On June 20th, the AKASHA Hub Barcelona hosted Ouishare and Enspiral for an evening book-launch event. Practitioners from both the aforementioned networks, spanning from New Zealand to Europe, came to share their stories and knowledge from the front-lines of working together in their collaborative networks.
Attendees heard about the challenges and potential of building entrepreneurial collectives, as well as the legal and institutional structures needed to support these networked ways of working.
Attendees were treated to three presentations:
Building a radically good livelihood through collective entrepreneurship – Susan Basterfield
Work is not what it used to be! The legal and institutional structures we need to protect and empower the freelance and platform economy – Albert Cañigueral
How to publish a book as a collective: the story behind Better Work Together – Anthony Cabraal
These presentations covered the length and breadth of the future landscape of work; what this means for individuals, collectives, and organizations; as well as posing some interesting questions and insights, such as:
Communities of independent workers – an oxymoron? – Albert Cañigueral
The future of work: communities of independent workers… It’s hard to do it alone. Not so different from guilds of the medieval times. – Albert Cañigueral
The map we’re using for the world of work is out of date – Albert Cañigueral
Do you believe everyone has the potential to keep developing as a human being until they die? – Susan Basterfield
Susan Basterfield talking about “A radically good livelihood.”
Susan shared a really personal story of how she went from working in the corporate world, where she felt that things were somehow “wrong,” to her new way of working. Albert gave a great industry overview around Workertech and Digital Labour, and a recently-published report which looks at how digital platforms are shaping the labour market and how solutions are emerging to meet the needs of workers in the gig economy.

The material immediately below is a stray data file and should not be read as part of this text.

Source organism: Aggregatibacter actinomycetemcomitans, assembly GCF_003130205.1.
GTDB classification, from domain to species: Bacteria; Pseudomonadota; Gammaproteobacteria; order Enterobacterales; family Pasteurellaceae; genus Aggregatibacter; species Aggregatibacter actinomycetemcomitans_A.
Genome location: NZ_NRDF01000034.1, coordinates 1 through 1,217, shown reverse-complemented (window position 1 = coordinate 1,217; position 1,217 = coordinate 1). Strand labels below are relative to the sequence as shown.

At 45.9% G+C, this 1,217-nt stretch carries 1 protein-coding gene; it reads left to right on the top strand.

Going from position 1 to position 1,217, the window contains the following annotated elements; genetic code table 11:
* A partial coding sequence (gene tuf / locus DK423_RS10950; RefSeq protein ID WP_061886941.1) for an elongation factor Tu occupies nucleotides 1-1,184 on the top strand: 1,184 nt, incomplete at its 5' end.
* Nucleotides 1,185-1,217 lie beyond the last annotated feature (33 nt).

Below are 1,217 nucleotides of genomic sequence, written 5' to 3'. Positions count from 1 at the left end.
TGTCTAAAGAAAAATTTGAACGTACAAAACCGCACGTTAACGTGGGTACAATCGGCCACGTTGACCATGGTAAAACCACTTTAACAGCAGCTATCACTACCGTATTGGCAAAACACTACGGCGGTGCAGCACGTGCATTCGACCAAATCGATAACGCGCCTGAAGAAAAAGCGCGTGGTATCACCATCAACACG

A slide from Anthony Cabraal’s presentation.
Anthony talked about the challenges of publishing a book as a collective, and questions such as how to write something coherent while enabling everyone to bring their own voice and authenticity.
He also shared an insight into the book’s revenue model, which is a capped-return funding model, which means that if it is successful, the authors and producers will get some pay back up to a certain cap, with Enspiral Foundation, the community that wrote it, ultimately benefitting from the long-term revenue.
At AKASHA, we believe that humans are not problems waiting to be solved, but potential waiting to unfold, and changing the way in which we approach work is a big piece of the puzzle when it comes to amplifying and unleashing the untapped potential of human beings.
We have moved through many different epochs of work as a species: from the ancient Greeks who saw work as a curse; to the Protestant Reformation, which normalized physical labor for all of society; to the proliferation and secularization of the Protestant Ethic; and to the advent of the information age, which fundamentally changed the onus of production, shifting it from physical to knowledge-based tools.
Big changes in working environments, capabilities, and attitudes require similar shifts in how the individual and the organization approaches work itself. Seeing people tackling these big questions head on brings up interesting new questions and answers about the Future of Work.